Okay, it’s well understood, this is the 21st century. Anyone from Generations X through Millennial has probably spent enough time around computers and other electronic devices that the idea of someone being “techno-illiterate” actually seems like a pretty weird concept now.
You do not know how to use a computer? What are you, crazy?
EVERYONE knows how to use one now, they’re in our freaking pockets, we make Facebook posts and Tweets using computers every five minutes.
This is a generation that was born multi-tasking! In the future, babies are going to pop out of the womb and post selfies about it while creating Netflix accounts and demanding fair trade organic mother’s milk from Amazon at the same time, that’s the kind of future we’re headed for, kids.
But just because we can multi-task, it doesn’t mean we should. There’s a time do to a few things at the same time and a time when we absolutely should not be doing this, because it’s such a bad, BAD idea.
Here’s a hint when it’s a bad time; when human lives are actually on the line, it’s probably not a good moment to get casual about things.
When you’re behind the wheel, you’re driving a car or a truck, sure, but that’s just your idea of what’s going on. In reality, when you get right down the physics and scientific principle of the thing, you’re sending several tons of metal alloys hurtling through space at high speed, and whatever it hits is going to be in a bad way.
The same goes for what’s inside the vehicle, meaning you and your passengers.
But here’s the thing; no matter how much we may all nod our heads about how it’s important to drive safely, some of us are just paying lip service and head nodding to the theory.
In the real world we get into these vehicles, we hit the road, and we stop paying attention to what’s on the road and start concentrating on sending that text message or taking that perfect selfie.
It’s called distracted driving, and even though it doesn’t seem like such a big deal, it is.
The Horror Stories
Here’s the PSA part of this article, where we dig up some of the ugly stories that have actually happened where people thought using their phones was more important than paying attention to the road, and bad things went down.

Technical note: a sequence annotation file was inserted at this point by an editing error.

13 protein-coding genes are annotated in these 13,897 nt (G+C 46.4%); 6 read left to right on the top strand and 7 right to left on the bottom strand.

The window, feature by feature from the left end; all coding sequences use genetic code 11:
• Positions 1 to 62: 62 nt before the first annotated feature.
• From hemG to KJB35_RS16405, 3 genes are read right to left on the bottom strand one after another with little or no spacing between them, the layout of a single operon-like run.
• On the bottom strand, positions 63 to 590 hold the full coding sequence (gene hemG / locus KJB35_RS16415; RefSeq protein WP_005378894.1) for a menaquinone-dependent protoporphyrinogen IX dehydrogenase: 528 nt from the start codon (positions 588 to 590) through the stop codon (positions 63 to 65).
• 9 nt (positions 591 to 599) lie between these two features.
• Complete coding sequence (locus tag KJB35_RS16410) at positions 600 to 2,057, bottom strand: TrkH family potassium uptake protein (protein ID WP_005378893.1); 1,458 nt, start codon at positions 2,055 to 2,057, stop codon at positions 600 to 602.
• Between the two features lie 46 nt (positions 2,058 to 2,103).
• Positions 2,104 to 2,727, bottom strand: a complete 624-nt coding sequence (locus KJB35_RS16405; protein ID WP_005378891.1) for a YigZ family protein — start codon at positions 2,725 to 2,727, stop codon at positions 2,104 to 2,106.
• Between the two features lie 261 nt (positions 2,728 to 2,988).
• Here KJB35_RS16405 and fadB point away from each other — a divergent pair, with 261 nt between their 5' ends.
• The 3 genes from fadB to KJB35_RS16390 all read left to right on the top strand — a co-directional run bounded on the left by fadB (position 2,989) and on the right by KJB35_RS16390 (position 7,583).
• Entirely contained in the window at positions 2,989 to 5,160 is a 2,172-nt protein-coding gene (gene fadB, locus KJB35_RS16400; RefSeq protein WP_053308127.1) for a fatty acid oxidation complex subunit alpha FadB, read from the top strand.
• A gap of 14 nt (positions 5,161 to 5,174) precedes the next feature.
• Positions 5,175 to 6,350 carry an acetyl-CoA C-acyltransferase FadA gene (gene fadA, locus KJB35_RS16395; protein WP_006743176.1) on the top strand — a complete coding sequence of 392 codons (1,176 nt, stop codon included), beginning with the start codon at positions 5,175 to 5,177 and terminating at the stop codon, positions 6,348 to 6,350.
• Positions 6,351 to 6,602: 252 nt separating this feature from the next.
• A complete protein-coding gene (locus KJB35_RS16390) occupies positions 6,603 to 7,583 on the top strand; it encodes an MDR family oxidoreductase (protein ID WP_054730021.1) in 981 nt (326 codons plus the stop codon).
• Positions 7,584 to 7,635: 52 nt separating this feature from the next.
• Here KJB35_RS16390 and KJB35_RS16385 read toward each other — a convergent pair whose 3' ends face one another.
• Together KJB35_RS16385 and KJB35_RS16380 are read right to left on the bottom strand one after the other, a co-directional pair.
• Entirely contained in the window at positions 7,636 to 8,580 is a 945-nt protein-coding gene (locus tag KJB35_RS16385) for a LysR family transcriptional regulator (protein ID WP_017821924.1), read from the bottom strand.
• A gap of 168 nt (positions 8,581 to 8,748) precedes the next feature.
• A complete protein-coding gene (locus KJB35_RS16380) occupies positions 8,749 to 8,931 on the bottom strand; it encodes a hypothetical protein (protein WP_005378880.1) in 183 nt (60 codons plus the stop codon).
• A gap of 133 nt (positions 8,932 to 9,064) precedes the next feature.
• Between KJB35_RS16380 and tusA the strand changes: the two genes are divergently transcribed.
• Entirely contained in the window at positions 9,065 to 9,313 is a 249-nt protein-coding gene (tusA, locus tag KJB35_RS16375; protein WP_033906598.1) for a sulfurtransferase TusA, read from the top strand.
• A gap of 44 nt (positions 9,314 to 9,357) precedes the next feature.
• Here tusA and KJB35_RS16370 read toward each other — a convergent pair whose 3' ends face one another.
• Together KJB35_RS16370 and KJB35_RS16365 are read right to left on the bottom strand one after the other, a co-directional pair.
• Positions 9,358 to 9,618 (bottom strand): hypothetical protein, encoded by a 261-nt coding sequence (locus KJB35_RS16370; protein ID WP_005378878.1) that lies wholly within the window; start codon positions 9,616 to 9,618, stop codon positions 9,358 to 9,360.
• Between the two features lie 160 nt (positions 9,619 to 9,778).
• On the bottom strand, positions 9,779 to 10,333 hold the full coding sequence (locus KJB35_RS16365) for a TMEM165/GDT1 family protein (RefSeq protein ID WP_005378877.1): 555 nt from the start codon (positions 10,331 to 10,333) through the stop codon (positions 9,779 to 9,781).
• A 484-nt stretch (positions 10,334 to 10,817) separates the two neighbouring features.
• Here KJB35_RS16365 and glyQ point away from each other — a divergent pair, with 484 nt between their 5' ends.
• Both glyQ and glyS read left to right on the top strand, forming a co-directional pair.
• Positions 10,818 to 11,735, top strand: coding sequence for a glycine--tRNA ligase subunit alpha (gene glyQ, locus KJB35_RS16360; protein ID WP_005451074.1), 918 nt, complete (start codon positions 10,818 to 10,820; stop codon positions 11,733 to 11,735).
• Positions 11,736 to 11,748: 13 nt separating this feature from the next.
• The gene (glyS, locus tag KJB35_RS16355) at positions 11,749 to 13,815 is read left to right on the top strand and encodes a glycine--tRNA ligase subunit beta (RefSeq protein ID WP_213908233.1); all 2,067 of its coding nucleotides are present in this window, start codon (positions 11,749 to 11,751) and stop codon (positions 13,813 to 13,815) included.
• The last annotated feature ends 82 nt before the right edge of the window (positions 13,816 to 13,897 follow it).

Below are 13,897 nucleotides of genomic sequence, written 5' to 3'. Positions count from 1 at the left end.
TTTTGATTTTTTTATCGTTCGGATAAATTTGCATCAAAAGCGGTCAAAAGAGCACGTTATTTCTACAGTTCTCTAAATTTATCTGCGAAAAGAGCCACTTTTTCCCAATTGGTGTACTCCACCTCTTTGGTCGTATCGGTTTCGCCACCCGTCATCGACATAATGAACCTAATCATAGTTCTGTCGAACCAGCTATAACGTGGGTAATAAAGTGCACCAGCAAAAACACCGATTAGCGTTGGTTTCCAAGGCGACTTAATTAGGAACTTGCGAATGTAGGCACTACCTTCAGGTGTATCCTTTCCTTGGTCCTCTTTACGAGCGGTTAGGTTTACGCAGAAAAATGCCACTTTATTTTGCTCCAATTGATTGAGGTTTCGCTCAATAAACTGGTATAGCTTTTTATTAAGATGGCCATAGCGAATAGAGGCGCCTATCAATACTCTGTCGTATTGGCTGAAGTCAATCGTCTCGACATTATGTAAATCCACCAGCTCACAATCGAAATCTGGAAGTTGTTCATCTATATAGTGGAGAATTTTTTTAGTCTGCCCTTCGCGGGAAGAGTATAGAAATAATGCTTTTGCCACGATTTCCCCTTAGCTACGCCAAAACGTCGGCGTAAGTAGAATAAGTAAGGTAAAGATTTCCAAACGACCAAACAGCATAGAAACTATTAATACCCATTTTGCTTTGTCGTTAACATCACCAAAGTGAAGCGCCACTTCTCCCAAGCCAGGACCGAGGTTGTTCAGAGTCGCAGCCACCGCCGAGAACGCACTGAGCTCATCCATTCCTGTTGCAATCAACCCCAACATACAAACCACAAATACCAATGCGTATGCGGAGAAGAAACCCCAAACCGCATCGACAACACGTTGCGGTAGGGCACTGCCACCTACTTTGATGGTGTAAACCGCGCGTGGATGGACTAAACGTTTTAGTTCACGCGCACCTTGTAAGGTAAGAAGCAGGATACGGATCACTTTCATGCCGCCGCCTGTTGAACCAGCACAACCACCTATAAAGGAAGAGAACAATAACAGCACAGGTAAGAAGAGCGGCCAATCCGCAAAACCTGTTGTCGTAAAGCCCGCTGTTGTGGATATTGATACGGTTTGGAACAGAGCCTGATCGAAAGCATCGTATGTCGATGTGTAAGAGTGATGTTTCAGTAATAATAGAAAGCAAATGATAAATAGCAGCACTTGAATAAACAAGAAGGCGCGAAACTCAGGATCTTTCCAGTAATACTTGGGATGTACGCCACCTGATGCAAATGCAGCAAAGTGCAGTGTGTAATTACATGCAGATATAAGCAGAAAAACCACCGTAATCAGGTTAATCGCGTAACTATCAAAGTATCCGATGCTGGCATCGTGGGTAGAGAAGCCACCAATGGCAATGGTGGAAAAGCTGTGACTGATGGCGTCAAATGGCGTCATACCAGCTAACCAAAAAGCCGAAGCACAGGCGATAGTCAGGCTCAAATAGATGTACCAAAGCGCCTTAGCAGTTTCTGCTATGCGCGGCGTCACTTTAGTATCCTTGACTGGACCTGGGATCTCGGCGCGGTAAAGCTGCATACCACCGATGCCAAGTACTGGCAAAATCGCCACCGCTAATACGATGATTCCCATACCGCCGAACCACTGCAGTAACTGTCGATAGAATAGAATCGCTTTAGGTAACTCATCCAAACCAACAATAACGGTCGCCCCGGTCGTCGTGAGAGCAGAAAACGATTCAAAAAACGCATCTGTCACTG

In 2014, up in Canada, in the French province of Quebec, Emy Brochu received a text message from her boyfriend saying, “I adore you, Mm. Brochu,” which is an incredibly sweet thing to receive.
Unfortunately, she was driving on a highway at the time and that highway was quickly merging with another road. Emy couldn’t wait to reply, because love, right? There’s nothing more important than that. Absolutely NOTHING. So she typed “I love you too, and I will do all I can to make you happy.”
Sometime between sending that message, and getting back Xes, and Os in reply, Emy plowed into the back of a transport truck and died of her injuries. Her boyfriend, Mathiu Fortin, kept messaging her back wondering why she wasn’t replying and then finally understood when they broke the news to him.
He’s now an advocate AGAINST distracted driving and texting while driving for obvious reasons. Love letters are great until you lose your life trying to write one, and no one wants to receive that as their last message from you.
Down in Florida in 2015, Alex Lopatnyuk, who is a chiropractor and so should REALLY, REALLY KNOW BETTER was coming back from an alligator hunt with his friends. He got bored while driving and so, in order to kill the time, decided to participate in that greatest of new American activities, taking a selfie.